5 Surprising Reasons to Eat Mushrooms Everyday

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I love my local farmers market and one of my favorite stands to visit is the mushroom stand. Maybe it’s because I secretly think they look a bit like alien vegetables, and there’s always a fascinating new variety that I’m told I must try (admittedly I usually do!).

Mushrooms have so many benefits they really should be called a superfood. Read on for the top 5 benefits of eating mushrooms in this month’s functional food spotlight.


A study done on mice and published by the American Society for Nutrition found that white button mushrooms may promote immune function by increasing the production of antiviral and other proteins that are released by cells while they are trying to protect and repair the body’s tissues. A later study showed that these mushrooms promoted the maturation of immune system cells–called dendritic cells–from bone marrow. According to researchers, this may help enhance the body’s immunity leading to better defense systems against invading microbes. So it’s not just the exotic varieties that help. That said, eat up and boost immunity by up to 300%!!!

Vitamin D

Mushrooms are the only fruit or vegetable containing vitamin D.   Like we humans, mushrooms produce vitamin D when exposed to sunlight. The exposure to high levels of ultraviolet B just before going to market converts more of the plant sterol ergosterol into the so-called sunshine vitamin. Consuming dried white button mushroom extract was found to be as effective as taking supplemental vitamin D2 or D3 for increasing vitamin D levels.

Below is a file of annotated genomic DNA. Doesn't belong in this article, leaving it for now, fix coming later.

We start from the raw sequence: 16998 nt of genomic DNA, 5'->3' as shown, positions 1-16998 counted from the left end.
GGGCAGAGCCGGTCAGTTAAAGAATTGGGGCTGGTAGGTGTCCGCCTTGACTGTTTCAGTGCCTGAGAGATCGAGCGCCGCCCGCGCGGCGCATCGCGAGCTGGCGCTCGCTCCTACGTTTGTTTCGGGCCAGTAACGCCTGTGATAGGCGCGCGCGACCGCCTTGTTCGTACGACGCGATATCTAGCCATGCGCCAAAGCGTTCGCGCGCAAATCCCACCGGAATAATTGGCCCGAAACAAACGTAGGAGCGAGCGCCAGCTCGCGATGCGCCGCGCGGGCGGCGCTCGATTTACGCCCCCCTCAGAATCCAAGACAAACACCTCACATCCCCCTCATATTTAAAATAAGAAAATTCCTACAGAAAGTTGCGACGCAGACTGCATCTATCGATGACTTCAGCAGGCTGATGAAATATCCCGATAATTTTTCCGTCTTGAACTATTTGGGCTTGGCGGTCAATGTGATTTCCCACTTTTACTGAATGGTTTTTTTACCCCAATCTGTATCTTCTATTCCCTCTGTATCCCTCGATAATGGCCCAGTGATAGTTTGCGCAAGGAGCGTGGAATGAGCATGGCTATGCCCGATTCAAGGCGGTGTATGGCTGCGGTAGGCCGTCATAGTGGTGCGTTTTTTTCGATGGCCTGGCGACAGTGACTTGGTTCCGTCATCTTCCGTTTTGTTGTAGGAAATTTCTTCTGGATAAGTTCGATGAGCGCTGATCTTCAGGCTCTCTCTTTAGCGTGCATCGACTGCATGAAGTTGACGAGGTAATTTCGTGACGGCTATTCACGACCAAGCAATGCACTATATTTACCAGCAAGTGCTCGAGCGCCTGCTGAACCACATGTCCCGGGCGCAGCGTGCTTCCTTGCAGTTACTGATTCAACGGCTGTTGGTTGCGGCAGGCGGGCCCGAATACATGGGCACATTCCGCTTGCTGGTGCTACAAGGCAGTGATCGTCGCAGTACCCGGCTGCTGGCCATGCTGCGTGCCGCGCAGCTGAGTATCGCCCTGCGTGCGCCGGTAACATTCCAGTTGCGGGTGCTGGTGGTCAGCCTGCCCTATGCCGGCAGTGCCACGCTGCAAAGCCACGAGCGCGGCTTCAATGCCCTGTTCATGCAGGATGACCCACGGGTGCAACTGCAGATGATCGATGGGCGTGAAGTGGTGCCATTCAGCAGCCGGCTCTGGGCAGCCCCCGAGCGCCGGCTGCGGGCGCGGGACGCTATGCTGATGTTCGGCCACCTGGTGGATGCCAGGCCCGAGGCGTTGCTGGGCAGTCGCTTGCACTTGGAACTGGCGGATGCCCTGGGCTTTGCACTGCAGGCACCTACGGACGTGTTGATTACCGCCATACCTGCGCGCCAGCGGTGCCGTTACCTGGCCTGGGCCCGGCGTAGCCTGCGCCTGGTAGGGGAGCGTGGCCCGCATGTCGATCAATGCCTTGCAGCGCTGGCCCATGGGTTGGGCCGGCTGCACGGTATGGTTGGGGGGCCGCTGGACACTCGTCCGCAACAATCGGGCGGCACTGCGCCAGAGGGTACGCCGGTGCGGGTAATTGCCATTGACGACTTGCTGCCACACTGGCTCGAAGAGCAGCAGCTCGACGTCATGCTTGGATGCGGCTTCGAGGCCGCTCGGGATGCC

Cancer Prevention

Regular ingestion of mushrooms over long periods of time has been proven to decrease the number of cancerous cells in the body. They not only fight and reduce cancerous cells and tumors, but they help prevent more of those cells from forming in the body. An analysis of seven studies—published last year in Cancer Epidemiology, Biomarkers & Prevention—showed that the higher the level of selenium, as measured in blood serum and toenails, the lower the risk of bladder cancer. Several types of mushrooms are rich in this essential trace mineral: 100 grams of raw crimini have 47 percent of your daily needs, cooked shiitakes have 45 percent and raw white button have 17 percent. Turkey Tail is a purely medicinal mushroom with proven anticancer effects (use extracts in liquid or capsule form.) Shiitake mushrooms also boast powerful anti-cancer properties as well.


When it comes to antioxidants, the substances that help fight free radicals that are the result of oxidation in our body, we typically think of very colorful fruits and vegetables as opposed to neutral-hued mushrooms. But a study at Penn State University showed that the oxygen radical absorbance capacity (ORAC- a measure of a food’s total antioxidants) of crimini and portobello mushrooms were about the same as for red peppers. But they also contain antioxidants that are unique to mushrooms. One such antioxidant is ergothioneine, which scientists are now beginning to recognize as a ‘master antioxidant.’  A 2009 study in the journal Nature discusses the importance of ergothioneine, describing it as “an unusual sulfur-containing derivative of the amino acid, histidine,” which appears to have a very specific role in protecting your DNA from oxidative damage.